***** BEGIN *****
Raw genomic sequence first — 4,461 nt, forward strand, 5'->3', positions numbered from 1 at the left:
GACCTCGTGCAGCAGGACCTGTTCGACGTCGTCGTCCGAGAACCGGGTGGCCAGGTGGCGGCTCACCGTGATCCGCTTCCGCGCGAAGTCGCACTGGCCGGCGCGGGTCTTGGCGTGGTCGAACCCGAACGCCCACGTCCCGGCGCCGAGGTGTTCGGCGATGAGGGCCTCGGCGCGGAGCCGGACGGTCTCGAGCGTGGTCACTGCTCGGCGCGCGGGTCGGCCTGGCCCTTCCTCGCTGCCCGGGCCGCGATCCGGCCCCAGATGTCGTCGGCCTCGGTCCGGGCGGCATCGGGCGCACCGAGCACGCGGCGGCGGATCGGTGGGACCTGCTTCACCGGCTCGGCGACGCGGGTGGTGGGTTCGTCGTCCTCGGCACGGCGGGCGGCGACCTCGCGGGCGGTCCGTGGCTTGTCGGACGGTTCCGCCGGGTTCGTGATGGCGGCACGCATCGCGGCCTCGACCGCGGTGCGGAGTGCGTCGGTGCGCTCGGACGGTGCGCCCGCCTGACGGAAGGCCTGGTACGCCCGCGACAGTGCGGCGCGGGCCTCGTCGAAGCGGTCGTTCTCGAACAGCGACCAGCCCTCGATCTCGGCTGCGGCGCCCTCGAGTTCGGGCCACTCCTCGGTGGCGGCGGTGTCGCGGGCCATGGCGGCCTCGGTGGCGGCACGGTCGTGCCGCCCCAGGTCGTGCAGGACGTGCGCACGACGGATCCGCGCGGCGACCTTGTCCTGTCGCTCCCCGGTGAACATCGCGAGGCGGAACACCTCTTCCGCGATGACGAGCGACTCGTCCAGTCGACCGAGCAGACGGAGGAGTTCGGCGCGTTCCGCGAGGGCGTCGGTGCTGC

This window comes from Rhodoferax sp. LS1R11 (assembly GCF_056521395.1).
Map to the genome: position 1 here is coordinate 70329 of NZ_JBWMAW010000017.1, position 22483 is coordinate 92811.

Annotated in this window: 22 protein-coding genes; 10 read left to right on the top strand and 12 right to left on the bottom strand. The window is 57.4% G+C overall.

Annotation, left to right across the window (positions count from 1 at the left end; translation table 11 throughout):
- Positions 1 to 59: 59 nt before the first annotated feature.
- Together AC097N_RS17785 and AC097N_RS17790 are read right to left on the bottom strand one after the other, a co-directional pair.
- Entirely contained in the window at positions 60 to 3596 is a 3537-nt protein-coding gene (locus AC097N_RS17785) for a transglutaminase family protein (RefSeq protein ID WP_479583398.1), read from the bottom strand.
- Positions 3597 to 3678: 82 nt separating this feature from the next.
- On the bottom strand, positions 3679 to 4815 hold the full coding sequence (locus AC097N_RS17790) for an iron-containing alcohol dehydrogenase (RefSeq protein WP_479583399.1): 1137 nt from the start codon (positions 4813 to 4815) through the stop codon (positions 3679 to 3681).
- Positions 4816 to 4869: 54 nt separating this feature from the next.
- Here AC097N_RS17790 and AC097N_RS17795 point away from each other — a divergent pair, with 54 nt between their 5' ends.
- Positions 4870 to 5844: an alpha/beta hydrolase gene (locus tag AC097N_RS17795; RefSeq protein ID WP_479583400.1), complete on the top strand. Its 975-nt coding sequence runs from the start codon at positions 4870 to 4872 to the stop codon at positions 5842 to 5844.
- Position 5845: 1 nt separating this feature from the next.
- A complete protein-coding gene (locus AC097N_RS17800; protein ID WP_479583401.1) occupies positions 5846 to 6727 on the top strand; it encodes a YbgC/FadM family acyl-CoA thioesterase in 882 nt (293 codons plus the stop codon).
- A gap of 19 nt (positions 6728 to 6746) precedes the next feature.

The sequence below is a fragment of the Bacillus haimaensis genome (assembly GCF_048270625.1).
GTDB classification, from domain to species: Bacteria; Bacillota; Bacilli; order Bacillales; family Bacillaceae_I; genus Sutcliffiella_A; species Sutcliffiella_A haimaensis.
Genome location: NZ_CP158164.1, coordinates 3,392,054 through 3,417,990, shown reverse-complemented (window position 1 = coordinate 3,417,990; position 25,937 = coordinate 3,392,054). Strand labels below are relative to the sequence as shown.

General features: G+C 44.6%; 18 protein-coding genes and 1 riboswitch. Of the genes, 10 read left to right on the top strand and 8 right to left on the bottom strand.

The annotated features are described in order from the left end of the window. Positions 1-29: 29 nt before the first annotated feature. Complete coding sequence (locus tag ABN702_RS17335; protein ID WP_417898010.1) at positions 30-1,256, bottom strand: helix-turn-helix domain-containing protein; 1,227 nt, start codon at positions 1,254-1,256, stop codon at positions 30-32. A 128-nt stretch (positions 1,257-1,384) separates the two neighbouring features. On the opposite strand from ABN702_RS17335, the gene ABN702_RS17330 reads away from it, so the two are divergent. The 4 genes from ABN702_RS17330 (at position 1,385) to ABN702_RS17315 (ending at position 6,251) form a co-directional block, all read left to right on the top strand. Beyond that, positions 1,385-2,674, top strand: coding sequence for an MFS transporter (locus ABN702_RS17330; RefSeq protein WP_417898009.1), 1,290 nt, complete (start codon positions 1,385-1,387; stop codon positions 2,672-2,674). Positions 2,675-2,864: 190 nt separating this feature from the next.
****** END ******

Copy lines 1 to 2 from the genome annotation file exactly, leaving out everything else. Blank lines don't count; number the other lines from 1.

Raw genomic sequence first — 4,461 nt, forward strand, 5'->3', positions numbered from 1 at the left:
GACCTCGTGCAGCAGGACCTGTTCGACGTCGTCGTCCGAGAACCGGGTGGCCAGGTGGCGGCTCACCGTGATCCGCTTCCGCGCGAAGTCGCACTGGCCGGCGCGGGTCTTGGCGTGGTCGAACCCGAACGCCCACGTCCCGGCGCCGAGGTGTTCGGCGATGAGGGCCTCGGCGCGGAGCCGGACGGTCTCGAGCGTGGTCACTGCTCGGCGCGCGGGTCGGCCTGGCCCTTCCTCGCTGCCCGGGCCGCGATCCGGCCCCAGATGTCGTCGGCCTCGGTCCGGGCGGCATCGGGCGCACCGAGCACGCGGCGGCGGATCGGTGGGACCTGCTTCACCGGCTCGGCGACGCGGGTGGTGGGTTCGTCGTCCTCGGCACGGCGGGCGGCGACCTCGCGGGCGGTCCGTGGCTTGTCGGACGGTTCCGCCGGGTTCGTGATGGCGGCACGCATCGCGGCCTCGACCGCGGTGCGGAGTGCGTCGGTGCGCTCGGACGGTGCGCCCGCCTGACGGAAGGCCTGGTACGCCCGCGACAGTGCGGCGCGGGCCTCGTCGAAGCGGTCGTTCTCGAACAGCGACCAGCCCTCGATCTCGGCTGCGGCGCCCTCGAGTTCGGGCCACTCCTCGGTGGCGGCGGTGTCGCGGGCCATGGCGGCCTCGGTGGCGGCACGGTCGTGCCGCCCCAGGTCGTGCAGGACGTGCGCACGACGGATCCGCGCGGCGACCTTGTCCTGTCGCTCCCCGGTGAACATCGCGAGGCGGAACACCTCTTCCGCGATGACGAGCGACTCGTCCAGTCGACCGAGCAGACGGAGGAGTTCGGCGCGTTCCGCGAGGGCGTCGGTGCTGC